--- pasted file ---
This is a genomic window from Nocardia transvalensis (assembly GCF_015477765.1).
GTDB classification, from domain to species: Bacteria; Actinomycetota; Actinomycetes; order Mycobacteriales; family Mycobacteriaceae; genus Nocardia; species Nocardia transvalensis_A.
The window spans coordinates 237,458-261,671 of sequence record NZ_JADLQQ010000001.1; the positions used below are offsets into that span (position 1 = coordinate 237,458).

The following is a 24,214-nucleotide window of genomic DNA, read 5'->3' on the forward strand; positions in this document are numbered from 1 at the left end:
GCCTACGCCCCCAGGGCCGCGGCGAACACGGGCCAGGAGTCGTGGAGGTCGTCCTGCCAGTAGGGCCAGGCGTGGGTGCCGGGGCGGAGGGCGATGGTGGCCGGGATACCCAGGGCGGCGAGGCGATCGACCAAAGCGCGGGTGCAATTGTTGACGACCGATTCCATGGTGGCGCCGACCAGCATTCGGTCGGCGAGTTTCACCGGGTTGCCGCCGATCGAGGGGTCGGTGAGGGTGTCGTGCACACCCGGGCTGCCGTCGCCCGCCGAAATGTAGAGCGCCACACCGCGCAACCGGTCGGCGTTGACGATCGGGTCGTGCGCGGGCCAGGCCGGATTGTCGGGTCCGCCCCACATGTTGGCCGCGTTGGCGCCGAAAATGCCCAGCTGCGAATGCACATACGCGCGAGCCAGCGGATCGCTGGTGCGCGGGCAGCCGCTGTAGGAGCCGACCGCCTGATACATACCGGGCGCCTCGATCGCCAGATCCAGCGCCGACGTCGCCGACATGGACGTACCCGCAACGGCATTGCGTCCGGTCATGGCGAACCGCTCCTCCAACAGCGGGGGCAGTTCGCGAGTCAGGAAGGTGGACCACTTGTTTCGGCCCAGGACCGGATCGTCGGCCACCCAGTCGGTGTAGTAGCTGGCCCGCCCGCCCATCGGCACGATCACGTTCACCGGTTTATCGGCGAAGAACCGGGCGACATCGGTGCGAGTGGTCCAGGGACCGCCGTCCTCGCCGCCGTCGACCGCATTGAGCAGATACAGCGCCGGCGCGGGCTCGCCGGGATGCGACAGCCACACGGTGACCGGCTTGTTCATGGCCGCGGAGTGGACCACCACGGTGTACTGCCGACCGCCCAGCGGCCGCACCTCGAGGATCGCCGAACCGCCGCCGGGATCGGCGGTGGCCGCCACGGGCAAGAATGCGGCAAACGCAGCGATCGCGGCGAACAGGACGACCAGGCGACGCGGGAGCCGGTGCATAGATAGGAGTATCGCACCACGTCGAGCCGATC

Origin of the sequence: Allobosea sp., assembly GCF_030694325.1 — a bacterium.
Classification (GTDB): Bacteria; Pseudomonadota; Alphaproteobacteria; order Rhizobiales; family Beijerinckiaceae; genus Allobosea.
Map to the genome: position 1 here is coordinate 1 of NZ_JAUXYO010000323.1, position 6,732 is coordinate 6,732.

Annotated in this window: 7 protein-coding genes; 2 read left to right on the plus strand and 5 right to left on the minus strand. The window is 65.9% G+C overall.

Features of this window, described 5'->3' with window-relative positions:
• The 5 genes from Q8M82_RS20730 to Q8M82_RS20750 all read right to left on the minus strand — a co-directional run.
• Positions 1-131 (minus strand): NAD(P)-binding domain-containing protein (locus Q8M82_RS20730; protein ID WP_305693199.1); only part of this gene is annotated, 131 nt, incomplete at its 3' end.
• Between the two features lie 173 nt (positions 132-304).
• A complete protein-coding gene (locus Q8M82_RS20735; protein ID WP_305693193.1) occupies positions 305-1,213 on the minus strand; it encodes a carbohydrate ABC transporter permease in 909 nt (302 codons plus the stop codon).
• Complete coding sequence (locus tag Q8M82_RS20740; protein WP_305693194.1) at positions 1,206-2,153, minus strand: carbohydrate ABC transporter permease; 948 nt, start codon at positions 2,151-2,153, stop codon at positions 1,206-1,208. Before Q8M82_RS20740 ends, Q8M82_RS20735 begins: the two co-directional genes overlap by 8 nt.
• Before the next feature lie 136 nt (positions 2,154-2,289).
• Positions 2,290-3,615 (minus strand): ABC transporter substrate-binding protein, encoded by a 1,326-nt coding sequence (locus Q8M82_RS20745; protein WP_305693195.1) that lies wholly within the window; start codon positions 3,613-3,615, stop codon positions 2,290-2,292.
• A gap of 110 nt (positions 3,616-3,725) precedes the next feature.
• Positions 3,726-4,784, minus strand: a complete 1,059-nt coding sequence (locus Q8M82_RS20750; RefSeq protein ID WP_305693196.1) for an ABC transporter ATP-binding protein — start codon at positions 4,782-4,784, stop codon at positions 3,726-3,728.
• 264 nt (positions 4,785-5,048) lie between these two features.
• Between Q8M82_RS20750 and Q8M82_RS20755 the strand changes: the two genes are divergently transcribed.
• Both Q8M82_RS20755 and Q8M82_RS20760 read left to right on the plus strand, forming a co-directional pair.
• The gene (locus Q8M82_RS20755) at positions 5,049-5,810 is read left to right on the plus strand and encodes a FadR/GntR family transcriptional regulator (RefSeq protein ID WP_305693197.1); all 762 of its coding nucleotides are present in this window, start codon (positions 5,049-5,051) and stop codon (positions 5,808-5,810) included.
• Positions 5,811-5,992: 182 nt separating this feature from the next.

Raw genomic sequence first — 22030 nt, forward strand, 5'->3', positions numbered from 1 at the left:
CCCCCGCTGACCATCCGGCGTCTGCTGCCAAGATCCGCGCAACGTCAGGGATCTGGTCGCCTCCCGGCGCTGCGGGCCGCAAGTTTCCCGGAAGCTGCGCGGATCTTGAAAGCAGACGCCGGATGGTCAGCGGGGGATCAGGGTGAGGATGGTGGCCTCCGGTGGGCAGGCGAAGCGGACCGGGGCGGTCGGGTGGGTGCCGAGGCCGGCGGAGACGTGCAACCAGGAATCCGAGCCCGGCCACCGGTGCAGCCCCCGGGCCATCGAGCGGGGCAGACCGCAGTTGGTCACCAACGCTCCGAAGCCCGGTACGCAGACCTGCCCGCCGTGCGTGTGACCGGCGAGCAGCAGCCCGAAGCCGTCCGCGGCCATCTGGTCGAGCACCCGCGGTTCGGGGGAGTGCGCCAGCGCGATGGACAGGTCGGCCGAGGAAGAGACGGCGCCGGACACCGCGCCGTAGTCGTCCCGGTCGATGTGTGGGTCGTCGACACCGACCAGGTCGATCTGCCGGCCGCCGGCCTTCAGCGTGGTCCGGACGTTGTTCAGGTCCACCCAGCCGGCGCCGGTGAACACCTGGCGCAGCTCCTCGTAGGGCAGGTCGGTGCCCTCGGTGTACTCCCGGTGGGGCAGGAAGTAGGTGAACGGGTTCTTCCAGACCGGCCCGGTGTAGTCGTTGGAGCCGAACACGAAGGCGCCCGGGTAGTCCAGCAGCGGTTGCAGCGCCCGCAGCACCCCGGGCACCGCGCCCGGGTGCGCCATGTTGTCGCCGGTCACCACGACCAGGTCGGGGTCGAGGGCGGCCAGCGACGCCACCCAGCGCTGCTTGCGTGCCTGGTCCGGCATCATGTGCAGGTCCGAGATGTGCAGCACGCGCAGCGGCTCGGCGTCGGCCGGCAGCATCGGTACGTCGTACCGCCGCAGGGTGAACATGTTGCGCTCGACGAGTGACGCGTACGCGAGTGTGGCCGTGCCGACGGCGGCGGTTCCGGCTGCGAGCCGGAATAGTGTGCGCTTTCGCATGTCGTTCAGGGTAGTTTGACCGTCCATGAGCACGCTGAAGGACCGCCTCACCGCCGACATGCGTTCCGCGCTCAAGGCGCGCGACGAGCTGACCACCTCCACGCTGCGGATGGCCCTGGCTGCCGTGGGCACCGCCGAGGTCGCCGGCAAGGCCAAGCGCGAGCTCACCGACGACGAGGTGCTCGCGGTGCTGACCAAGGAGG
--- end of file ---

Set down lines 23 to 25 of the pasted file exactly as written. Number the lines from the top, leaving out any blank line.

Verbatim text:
• The gene (locus Q8M82_RS20755) at positions 5,049-5,810 is read left to right on the plus strand and encodes a FadR/GntR family transcriptional regulator (RefSeq protein ID WP_305693197.1); all 762 of its coding nucleotides are present in this window, start codon (positions 5,049-5,051) and stop codon (positions 5,808-5,810) included.
• Positions 5,811-5,992: 182 nt separating this feature from the next.

Raw genomic sequence first — 22030 nt, forward strand, 5'->3', positions numbered from 1 at the left: